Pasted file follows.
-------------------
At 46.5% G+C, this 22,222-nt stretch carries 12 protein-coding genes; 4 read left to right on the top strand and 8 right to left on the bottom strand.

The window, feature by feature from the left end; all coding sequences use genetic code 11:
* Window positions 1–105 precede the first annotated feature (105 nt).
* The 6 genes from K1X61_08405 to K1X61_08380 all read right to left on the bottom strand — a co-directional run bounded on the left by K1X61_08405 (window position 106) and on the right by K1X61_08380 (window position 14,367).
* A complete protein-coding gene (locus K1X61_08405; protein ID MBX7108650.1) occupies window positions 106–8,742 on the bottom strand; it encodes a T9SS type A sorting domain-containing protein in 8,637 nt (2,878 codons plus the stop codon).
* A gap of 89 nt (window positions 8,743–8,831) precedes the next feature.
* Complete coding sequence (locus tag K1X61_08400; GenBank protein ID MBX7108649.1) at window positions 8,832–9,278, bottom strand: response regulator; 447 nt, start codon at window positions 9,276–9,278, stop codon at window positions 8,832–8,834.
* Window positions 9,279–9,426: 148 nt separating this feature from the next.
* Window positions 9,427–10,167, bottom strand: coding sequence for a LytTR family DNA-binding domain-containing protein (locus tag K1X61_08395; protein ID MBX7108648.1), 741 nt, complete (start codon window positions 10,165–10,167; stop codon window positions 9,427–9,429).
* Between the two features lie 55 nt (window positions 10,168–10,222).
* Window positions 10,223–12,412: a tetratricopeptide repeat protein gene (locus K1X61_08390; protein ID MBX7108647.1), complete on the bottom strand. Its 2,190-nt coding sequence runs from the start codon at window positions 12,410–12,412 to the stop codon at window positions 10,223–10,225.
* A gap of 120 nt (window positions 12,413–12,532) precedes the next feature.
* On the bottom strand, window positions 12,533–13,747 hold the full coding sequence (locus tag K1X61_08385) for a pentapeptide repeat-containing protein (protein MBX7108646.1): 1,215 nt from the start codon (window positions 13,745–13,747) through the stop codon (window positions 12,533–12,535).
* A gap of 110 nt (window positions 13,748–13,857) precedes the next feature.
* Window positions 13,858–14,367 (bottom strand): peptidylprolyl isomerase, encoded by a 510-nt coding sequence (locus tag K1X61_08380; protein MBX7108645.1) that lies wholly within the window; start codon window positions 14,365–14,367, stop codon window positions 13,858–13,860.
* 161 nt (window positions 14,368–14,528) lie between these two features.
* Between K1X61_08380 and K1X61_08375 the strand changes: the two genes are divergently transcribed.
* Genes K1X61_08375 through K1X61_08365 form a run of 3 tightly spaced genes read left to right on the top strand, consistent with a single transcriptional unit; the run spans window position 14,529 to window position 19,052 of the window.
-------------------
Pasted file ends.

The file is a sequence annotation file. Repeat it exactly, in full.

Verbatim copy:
At 46.5% G+C, this 22,222-nt stretch carries 12 protein-coding genes; 4 read left to right on the top strand and 8 right to left on the bottom strand.

The window, feature by feature from the left end; all coding sequences use genetic code 11:
* Window positions 1–105 precede the first annotated feature (105 nt).
* The 6 genes from K1X61_08405 to K1X61_08380 all read right to left on the bottom strand — a co-directional run bounded on the left by K1X61_08405 (window position 106) and on the right by K1X61_08380 (window position 14,367).
* A complete protein-coding gene (locus K1X61_08405; protein ID MBX7108650.1) occupies window positions 106–8,742 on the bottom strand; it encodes a T9SS type A sorting domain-containing protein in 8,637 nt (2,878 codons plus the stop codon).
* A gap of 89 nt (window positions 8,743–8,831) precedes the next feature.
* Complete coding sequence (locus tag K1X61_08400; GenBank protein ID MBX7108649.1) at window positions 8,832–9,278, bottom strand: response regulator; 447 nt, start codon at window positions 9,276–9,278, stop codon at window positions 8,832–8,834.
* Window positions 9,279–9,426: 148 nt separating this feature from the next.
* Window positions 9,427–10,167, bottom strand: coding sequence for a LytTR family DNA-binding domain-containing protein (locus tag K1X61_08395; protein ID MBX7108648.1), 741 nt, complete (start codon window positions 10,165–10,167; stop codon window positions 9,427–9,429).
* Between the two features lie 55 nt (window positions 10,168–10,222).
* Window positions 10,223–12,412: a tetratricopeptide repeat protein gene (locus K1X61_08390; protein ID MBX7108647.1), complete on the bottom strand. Its 2,190-nt coding sequence runs from the start codon at window positions 12,410–12,412 to the stop codon at window positions 10,223–10,225.
* A gap of 120 nt (window positions 12,413–12,532) precedes the next feature.
* On the bottom strand, window positions 12,533–13,747 hold the full coding sequence (locus tag K1X61_08385) for a pentapeptide repeat-containing protein (protein MBX7108646.1): 1,215 nt from the start codon (window positions 13,745–13,747) through the stop codon (window positions 12,533–12,535).
* A gap of 110 nt (window positions 13,748–13,857) precedes the next feature.
* Window positions 13,858–14,367 (bottom strand): peptidylprolyl isomerase, encoded by a 510-nt coding sequence (locus tag K1X61_08380; protein MBX7108645.1) that lies wholly within the window; start codon window positions 14,365–14,367, stop codon window positions 13,858–13,860.
* 161 nt (window positions 14,368–14,528) lie between these two features.
* Between K1X61_08380 and K1X61_08375 the strand changes: the two genes are divergently transcribed.
* Genes K1X61_08375 through K1X61_08365 form a run of 3 tightly spaced genes read left to right on the top strand, consistent with a single transcriptional unit; the run spans window position 14,529 to window position 19,052 of the window.